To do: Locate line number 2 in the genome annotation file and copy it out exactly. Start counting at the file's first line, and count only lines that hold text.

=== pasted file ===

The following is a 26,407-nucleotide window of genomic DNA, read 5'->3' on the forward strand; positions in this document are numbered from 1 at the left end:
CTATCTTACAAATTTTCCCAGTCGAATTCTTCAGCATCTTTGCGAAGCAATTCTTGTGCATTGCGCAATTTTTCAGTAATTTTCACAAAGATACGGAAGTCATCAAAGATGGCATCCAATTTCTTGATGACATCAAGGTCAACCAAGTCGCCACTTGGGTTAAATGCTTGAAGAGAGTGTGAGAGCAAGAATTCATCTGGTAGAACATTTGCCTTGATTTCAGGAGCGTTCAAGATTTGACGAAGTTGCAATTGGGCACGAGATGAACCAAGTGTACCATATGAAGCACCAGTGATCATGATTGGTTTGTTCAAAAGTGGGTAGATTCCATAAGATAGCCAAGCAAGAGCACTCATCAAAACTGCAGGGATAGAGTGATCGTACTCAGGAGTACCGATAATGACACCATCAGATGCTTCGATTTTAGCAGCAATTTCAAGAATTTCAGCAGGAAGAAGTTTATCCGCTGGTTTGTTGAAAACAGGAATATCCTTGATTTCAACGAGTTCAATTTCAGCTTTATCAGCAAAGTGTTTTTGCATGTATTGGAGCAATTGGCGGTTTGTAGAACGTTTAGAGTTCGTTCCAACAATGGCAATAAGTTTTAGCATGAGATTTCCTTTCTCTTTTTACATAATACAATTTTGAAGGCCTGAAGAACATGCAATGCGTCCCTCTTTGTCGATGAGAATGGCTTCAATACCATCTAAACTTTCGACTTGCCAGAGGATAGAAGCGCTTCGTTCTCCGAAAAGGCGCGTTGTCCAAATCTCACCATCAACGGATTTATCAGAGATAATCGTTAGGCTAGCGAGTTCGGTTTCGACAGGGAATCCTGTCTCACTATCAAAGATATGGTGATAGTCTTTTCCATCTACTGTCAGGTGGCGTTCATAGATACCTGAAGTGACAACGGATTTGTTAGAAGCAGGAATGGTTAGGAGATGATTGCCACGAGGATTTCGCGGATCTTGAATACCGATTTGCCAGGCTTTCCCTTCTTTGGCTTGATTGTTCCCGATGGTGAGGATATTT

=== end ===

CTATCTTACAAATTTTCCCAGTCGAATTCTTCAGCATCTTTGCGAAGCAATTCTTGTGCATTGCGCAATTTTTCAGTAATTTTCACAAAGATACGGAAGTCATCAAAGATGGCATCCAATTTCTTGATGACATCAAGGTCAACCAAGTCGCCACTTGGGTTAAATGCTTGAAGAGAGTGTGAGAGCAAGAATTCATCTGGTAGAACATTTGCCTTGATTTCAGGAGCGTTCAAGATTTGACGAAGTTGCAATTGGGCACGAGATGAACCAAGTGTACCATATGAAGCACCAGTGATCATGATTGGTTTGTTCAAAAGTGGGTAGATTCCATAAGATAGCCAAGCAAGAGCACTCATCAAAACTGCAGGGATAGAGTGATCGTACTCAGGAGTACCGATAATGACACCATCAGATGCTTCGATTTTAGCAGCAATTTCAAGAATTTCAGCAGGAAGAAGTTTATCCGCTGGTTTGTTGAAAACAGGAATATCCTTGATTTCAACGAGTTCAATTTCAGCTTTATCAGCAAAGTGTTTTTGCATGTATTGGAGCAATTGGCGGTTTGTAGAACGTTTAGAGTTCGTTCCAACAATGGCAATAAGTTTTAGCATGAGATTTCCTTTCTCTTTTTACATAATACAATTTTGAAGGCCTGAAGAACATGCAATGCGTCCCTCTTTGTCGATGAGAATGGCTTCAATACCATCTAAACTTTCGACTTGCCAGAGGATAGAAGCGCTTCGTTCTCCGAAAAGGCGCGTTGTCCAAATCTCACCATCAACGGATTTATCAGAGATAATCGTTAGGCTAGCGAGTTCGGTTTCGACAGGGAATCCTGTCTCACTATCAAAGATATGGTGATAGTCTTTTCCATCTACTGTCAGGTGGCGTTCATAGATACCTGAAGTGACAACGGATTTGTTAGAAGCAGGAATGGTTAGGAGATGATTGCCACGAGGATTTCGCGGATCTTGAATACCGATTTGCCAGGCTTTCCCTTCTTTGGCTTGATTGTTCCCGATGGTGAGGATATTT